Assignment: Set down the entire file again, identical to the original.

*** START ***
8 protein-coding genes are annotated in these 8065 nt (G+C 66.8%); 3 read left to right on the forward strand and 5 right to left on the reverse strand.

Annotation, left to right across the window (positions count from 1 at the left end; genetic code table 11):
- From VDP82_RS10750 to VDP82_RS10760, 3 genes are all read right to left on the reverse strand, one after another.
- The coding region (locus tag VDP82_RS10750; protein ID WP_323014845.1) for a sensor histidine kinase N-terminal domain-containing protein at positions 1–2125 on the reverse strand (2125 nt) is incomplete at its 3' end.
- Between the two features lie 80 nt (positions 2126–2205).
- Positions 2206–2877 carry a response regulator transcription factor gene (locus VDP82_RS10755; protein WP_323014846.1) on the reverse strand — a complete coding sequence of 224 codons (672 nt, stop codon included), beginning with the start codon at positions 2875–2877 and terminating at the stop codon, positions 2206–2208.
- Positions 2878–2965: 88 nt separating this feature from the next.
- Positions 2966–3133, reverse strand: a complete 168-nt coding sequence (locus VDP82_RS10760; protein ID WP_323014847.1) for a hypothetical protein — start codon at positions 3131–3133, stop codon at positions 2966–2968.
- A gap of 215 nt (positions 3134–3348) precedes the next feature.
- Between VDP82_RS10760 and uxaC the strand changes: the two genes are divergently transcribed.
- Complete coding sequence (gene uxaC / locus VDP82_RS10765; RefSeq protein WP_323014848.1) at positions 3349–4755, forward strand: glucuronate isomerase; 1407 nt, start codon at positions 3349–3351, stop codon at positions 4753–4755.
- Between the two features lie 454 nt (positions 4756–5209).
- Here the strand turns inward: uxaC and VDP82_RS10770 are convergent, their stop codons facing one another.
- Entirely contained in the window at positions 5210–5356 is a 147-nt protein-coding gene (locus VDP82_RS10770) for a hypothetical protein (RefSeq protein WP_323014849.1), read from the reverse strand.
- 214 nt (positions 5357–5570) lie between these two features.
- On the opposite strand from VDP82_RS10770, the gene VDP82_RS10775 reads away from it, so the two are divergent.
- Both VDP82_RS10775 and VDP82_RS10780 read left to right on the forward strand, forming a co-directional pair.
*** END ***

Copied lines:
8 protein-coding genes are annotated in these 8065 nt (G+C 66.8%); 3 read left to right on the forward strand and 5 right to left on the reverse strand.

Annotation, left to right across the window (positions count from 1 at the left end; genetic code table 11):
- From VDP82_RS10750 to VDP82_RS10760, 3 genes are all read right to left on the reverse strand, one after another.
- The coding region (locus tag VDP82_RS10750; protein ID WP_323014845.1) for a sensor histidine kinase N-terminal domain-containing protein at positions 1–2125 on the reverse strand (2125 nt) is incomplete at its 3' end.
- Between the two features lie 80 nt (positions 2126–2205).
- Positions 2206–2877 carry a response regulator transcription factor gene (locus VDP82_RS10755; protein WP_323014846.1) on the reverse strand — a complete coding sequence of 224 codons (672 nt, stop codon included), beginning with the start codon at positions 2875–2877 and terminating at the stop codon, positions 2206–2208.
- Positions 2878–2965: 88 nt separating this feature from the next.
- Positions 2966–3133, reverse strand: a complete 168-nt coding sequence (locus VDP82_RS10760; protein ID WP_323014847.1) for a hypothetical protein — start codon at positions 3131–3133, stop codon at positions 2966–2968.
- A gap of 215 nt (positions 3134–3348) precedes the next feature.
- Between VDP82_RS10760 and uxaC the strand changes: the two genes are divergently transcribed.
- Complete coding sequence (gene uxaC / locus VDP82_RS10765; RefSeq protein WP_323014848.1) at positions 3349–4755, forward strand: glucuronate isomerase; 1407 nt, start codon at positions 3349–3351, stop codon at positions 4753–4755.
- Between the two features lie 454 nt (positions 4756–5209).
- Here the strand turns inward: uxaC and VDP82_RS10770 are convergent, their stop codons facing one another.
- Entirely contained in the window at positions 5210–5356 is a 147-nt protein-coding gene (locus VDP82_RS10770) for a hypothetical protein (RefSeq protein WP_323014849.1), read from the reverse strand.
- 214 nt (positions 5357–5570) lie between these two features.
- On the opposite strand from VDP82_RS10770, the gene VDP82_RS10775 reads away from it, so the two are divergent.
- Both VDP82_RS10775 and VDP82_RS10780 read left to right on the forward strand, forming a co-directional pair.